Rs 21000 Cr Saving from elimination of ghost LPG connections

By | July 21, 2016

Total savings from the elimination of fake/duplicate/ghost connection as a result of implementation of DBT for the two last years estimated at more than Rs. 21,000 crore.

Attention of the Ministry of Petroleum and Natural Gas has been drawn to the news item appearing in the newspaper ‘The Hindu’ today (20th July) under the caption “CAG audit nails Centre’s claim on LPG subsidy saving”.

In this regard, it is clarified that an intensive exercise was carried out for identifying duplicate/fake/ghost/inactive domestic LPG connections and, as of 01.04.2015, 3.34 Crore such connections were identified by the Oil Marketing Companies (OMCs). As a result of implementation of DBTL (PAHAL) mechanism, it became possible to block these 3.34 Crore LPG connections as the subsidy was transferred in the accounts of only those consumers who had registered under PAHAL and who have been cleared after de-duplication exercise. Before DBTL, all or many of these 3.34 crore consumers would have continued to purchase subsidized cylinders from the distributors. But for the blocking of these accounts, the subsidy bill would have been much higher despite fall in crude oil prices.

Estimated Savings from the above efforts are calculated as follows:

For the financial year (FY) 2014-15, for 3.34 crore consumers outside the PAHAL net, the Estimated savings would be 3.34 crore x 12 cylinders x Rs.369.72 (average Subsidy/cylinder for FY 2014-15) equal to  Rs.14,818.4 crore. Following a similar principle, the Savings estimated for FY 2015-16 is Rs.6,443 crore and the total for both the years works out to Rs. 21,261 crores.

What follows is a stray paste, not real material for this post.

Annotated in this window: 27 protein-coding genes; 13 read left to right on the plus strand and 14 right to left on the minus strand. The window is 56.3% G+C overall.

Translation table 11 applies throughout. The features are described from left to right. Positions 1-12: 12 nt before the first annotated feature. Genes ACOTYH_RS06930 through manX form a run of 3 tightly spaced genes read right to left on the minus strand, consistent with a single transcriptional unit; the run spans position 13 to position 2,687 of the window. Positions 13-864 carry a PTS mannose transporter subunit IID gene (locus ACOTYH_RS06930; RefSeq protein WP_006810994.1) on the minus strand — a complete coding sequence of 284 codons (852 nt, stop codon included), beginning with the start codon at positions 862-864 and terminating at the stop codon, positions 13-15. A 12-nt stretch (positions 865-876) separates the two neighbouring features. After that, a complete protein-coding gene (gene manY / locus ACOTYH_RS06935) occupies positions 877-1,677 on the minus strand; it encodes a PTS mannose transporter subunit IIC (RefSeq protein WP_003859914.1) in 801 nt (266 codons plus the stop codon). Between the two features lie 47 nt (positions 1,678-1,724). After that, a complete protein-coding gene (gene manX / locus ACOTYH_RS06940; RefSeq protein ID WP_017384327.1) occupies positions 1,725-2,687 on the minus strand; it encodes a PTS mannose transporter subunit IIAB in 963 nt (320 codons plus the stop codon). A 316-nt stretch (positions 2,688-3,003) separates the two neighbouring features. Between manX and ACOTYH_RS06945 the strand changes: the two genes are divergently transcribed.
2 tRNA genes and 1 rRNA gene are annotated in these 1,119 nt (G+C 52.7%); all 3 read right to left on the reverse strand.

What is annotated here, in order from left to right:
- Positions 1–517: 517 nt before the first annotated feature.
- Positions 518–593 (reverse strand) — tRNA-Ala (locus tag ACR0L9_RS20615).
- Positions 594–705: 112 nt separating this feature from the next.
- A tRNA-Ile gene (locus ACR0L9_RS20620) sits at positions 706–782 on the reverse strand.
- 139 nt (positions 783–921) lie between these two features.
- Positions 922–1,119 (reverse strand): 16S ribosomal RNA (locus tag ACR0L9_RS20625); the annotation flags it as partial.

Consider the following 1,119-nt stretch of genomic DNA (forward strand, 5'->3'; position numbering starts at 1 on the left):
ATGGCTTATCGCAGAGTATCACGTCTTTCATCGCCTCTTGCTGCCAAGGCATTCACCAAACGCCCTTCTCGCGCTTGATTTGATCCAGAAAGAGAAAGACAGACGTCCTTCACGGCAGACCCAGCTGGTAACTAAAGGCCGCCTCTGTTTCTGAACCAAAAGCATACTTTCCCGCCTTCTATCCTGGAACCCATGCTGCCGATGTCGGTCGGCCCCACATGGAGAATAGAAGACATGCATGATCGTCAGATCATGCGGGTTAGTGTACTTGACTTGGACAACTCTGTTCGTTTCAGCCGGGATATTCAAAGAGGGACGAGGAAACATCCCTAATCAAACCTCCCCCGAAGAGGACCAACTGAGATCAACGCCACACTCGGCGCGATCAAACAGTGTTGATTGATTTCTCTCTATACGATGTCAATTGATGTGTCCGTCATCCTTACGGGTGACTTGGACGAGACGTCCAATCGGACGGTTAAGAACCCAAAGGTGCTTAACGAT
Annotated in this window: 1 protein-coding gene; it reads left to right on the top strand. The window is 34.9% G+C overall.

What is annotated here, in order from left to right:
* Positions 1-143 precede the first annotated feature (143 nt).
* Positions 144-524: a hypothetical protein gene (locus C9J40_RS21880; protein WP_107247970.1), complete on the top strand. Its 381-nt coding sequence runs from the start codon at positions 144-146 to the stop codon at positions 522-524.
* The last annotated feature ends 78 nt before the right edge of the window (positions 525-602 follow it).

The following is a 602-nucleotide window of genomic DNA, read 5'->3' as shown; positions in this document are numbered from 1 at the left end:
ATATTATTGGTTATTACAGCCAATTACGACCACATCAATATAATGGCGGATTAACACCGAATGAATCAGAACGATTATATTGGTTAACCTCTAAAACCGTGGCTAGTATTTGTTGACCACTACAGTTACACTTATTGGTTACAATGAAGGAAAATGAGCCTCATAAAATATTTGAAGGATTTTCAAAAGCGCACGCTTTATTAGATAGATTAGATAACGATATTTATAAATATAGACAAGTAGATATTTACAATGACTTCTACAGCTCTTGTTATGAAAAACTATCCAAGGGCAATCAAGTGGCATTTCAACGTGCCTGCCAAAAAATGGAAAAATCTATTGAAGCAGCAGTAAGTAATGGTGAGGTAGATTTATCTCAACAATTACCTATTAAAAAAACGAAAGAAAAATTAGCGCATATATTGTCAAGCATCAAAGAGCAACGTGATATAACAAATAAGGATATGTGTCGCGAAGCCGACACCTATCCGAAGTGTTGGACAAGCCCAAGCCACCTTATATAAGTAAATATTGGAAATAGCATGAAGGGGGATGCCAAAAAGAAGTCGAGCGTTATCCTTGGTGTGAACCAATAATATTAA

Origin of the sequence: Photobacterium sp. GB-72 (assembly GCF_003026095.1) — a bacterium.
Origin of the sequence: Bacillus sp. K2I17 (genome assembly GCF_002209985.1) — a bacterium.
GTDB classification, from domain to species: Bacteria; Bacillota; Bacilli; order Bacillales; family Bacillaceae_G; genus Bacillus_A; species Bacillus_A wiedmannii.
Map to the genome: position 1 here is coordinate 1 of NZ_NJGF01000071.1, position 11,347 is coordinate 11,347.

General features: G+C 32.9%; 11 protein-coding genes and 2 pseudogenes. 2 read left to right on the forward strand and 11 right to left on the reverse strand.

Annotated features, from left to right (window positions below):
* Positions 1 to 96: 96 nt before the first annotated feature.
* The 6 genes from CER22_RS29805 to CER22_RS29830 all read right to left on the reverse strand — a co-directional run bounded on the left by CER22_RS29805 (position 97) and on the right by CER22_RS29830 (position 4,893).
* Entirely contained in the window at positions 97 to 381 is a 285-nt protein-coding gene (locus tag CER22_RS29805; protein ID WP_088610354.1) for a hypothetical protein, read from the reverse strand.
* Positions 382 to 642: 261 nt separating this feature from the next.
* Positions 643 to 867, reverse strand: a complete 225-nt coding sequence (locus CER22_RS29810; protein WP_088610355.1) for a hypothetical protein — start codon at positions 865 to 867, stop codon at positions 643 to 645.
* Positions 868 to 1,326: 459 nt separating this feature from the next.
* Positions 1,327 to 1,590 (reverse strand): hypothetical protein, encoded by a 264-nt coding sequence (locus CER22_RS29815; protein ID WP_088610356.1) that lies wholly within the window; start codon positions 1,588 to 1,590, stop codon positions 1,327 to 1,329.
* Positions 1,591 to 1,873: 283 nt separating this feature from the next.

FINANCIAL YEAR Average Subsidy per Cylinder (for that year) CALCULATIONS Estimated Savings (in crores of rupees)
2014-15 Rs. 369.72 3.34 * 369.72 * 12 14,818.4
2015-16 Rs. 150.82 3.56 * 150.82 * 12 6,443
TOTAL 21,261.4



The total consumption of cooking gas in any given year is a combination of the number of connections at the beginning of the year, bogus connections eliminated during the year through the process of DBT under PAHAL, new connections issued to genuine consumers during the year and normal fluctuations in individual consumption. Hence, the saving from implementation of DBT cannot be correctly computed merely by reference to the total consumption in a year or the total expenditure on subsidy. If the DBT had not been implemented, the outgo on the subsidy would have been higher by Rs. 14,818 crore in 2014-15 and Rs. 6,443 crore in 2015-16. Hence the total savings from the elimination of fake/duplicate/ghost connection as a result of implementation of DBT for the two years together, as calculated above, is estimated at more than Rs. 21,000 crore. This figure is not comparable with the actual expenditure on subsidy which includes the subsidy on new genuine connections given during these two years. Without implementation of PAHAL, subsidy burden would have been higher than the actual expenditure recorded during these years, even with lower petroleum prices.

Furthermore, it should be noted that concrete evidence of successful elimination of bogus connections is seen in the phenomenal growth of non-subsidized commercial LPG sales which have registered an increase of 39.3% in the period April 2015 to March 2016. This is in contrast to the pre-PAHAL experience when commercial sales growth was negligible or declining.


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